What Twitter has demonstrated is mutual curation as both the answer and attainable; and while AIs will play ever larger parts in our lives, Twitter demonstrates the power of curation by networks of persons. Twitter itself and the Twitter-like entities that will follow are less “social media” (I dislike that category for several reasons) than mutual knowledge engines. What follows will be multilayered and vast – driven by every internet-user on Planet Earth who is not fixated with gaming, which will have its own role in defining tomorrow, or lolcats, about which I am less sure.

Follow my tweets, if you like, at @nigelcameron.

Comments
19 Responses to “Why Twitter Matters: Tomorrow’s Knowledge Network”
  1. Fantastic blog you have here but I was curious if
    you knew of any forums that cover the same topics discussed in this article?

    I’d really love to be a part of community where I can get feedback from other knowledgeable individuals that share the same interest. If you have any recommendations, please let me know. Appreciate it!

  2. Last time I’m trying to comment. Paul and Frithjof are commenting. Mine arent getting through. Me not a big fan or wordpress.com

  3. Joe says:

    Excellent, Nigel. Cogent way to explain to my non-believers why I get uch value from the Twitterverse.

  4. Excellent thinking you share with us Nigel.

    You put your points so engagingly I enjoy reading you & playing with your words.

    I love your wondering whether Twitter itself realise what it has brought into existence. Wouldn’t it be interesting to get some of the inner circle there on to a live Google
    Hangout entitled “What have we created?”

    Maybe there is a 3rd stream of value embedded in Twitter? What would you pay for a PDF of all your Tweets – organised the way you want them – searchable by words, hashtags, types of links etc?
    I’m asking a real question which I’ve already put to several people face to face. (On average, those I’ve researched say they’d pay €0.05 per Tweet – provided the presentation package is gorgeous & usable)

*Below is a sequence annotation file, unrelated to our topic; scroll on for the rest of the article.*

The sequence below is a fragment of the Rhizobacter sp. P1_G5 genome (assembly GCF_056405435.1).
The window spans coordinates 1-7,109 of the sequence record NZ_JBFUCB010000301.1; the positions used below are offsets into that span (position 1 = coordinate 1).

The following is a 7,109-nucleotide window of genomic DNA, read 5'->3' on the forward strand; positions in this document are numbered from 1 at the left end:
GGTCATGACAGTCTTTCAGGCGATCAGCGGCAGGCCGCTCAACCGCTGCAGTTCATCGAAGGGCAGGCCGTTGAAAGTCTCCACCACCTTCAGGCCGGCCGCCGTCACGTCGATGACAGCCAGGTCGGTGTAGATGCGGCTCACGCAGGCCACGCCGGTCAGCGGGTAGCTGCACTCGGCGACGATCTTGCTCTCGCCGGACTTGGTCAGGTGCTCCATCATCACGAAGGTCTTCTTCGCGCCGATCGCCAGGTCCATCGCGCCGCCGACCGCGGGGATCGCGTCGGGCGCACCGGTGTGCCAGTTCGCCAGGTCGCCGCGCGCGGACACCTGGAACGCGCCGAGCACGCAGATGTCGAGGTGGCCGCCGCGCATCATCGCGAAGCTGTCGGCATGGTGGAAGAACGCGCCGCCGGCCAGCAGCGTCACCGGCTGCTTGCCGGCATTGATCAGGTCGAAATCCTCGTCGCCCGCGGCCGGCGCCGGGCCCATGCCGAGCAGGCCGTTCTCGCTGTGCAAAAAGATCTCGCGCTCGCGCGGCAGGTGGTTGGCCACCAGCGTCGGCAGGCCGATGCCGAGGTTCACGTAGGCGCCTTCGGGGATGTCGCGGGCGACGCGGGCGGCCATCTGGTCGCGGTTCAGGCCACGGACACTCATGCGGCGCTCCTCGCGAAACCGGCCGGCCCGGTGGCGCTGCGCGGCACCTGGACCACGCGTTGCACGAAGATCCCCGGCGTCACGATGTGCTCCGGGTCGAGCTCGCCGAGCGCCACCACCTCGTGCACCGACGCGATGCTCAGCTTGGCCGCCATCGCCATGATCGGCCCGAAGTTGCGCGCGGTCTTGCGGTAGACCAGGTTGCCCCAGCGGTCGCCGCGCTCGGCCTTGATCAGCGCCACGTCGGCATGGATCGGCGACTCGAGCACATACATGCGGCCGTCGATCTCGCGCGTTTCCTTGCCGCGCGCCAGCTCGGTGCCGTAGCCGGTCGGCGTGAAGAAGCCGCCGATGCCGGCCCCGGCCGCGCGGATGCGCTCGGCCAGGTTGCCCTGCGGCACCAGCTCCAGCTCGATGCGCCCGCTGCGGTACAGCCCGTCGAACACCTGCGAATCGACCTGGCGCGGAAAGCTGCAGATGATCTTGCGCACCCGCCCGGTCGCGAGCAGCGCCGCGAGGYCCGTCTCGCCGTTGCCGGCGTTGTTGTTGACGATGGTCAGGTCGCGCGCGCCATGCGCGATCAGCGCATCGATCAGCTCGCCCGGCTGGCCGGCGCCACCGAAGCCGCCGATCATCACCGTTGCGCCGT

Why? Because people have uses for their publications: like raw material for their autobiography… Because people are increasingly recognising the storyteller within… the narrative they are creatively living.

    There is no way the genii will go back in the box – mass education has made communicators of us all – curiosity reigns from now on…

    Twitter has a treasure store – it alone has the keys to Aladin’s Cave…

    This is the DNA of social life today…

    Nigel, you are great to emphasise the value of Twitter in such a personal & personable style.

    Thanks from @omaniblog

    • Thanks for such a thoughtful response.

      It would indeed be interesting to gather the meta-players for a meta-convo. I go around looking for those and tend to find splinters of them in separate silos.

      On the tweet pdf issue, I am wondering if the Europeans will require (have already?) the Facebook deal whereby you can get everything on a CD. Free . . . .

      Nigel

  5. Frithjof says:

    Thank you so much for this Nigel!
    This has to be one of the most intelligent pieces about Twitter I have ever seen. Far away from all those Social Media marketing gurus idea of a social network!

    • Thank you, very kind.

      What’s fascinating is that knowledge and marketing and networking are all converging here, and with much else . . . .And I suspect the guys actually running Twitter may not quite get the significance of what they have put in play. Which is one reason i am concerned for its future.

  6. You totally nailed it with this post! I know that I can log onto Twitter at any time of the day or night, ask a question & have an answer within seconds! Twitter really does allow us to create global tribes. The knowledge base of those in my twitter circles amazes, delights & informs me daily!

    Thanks for a great post!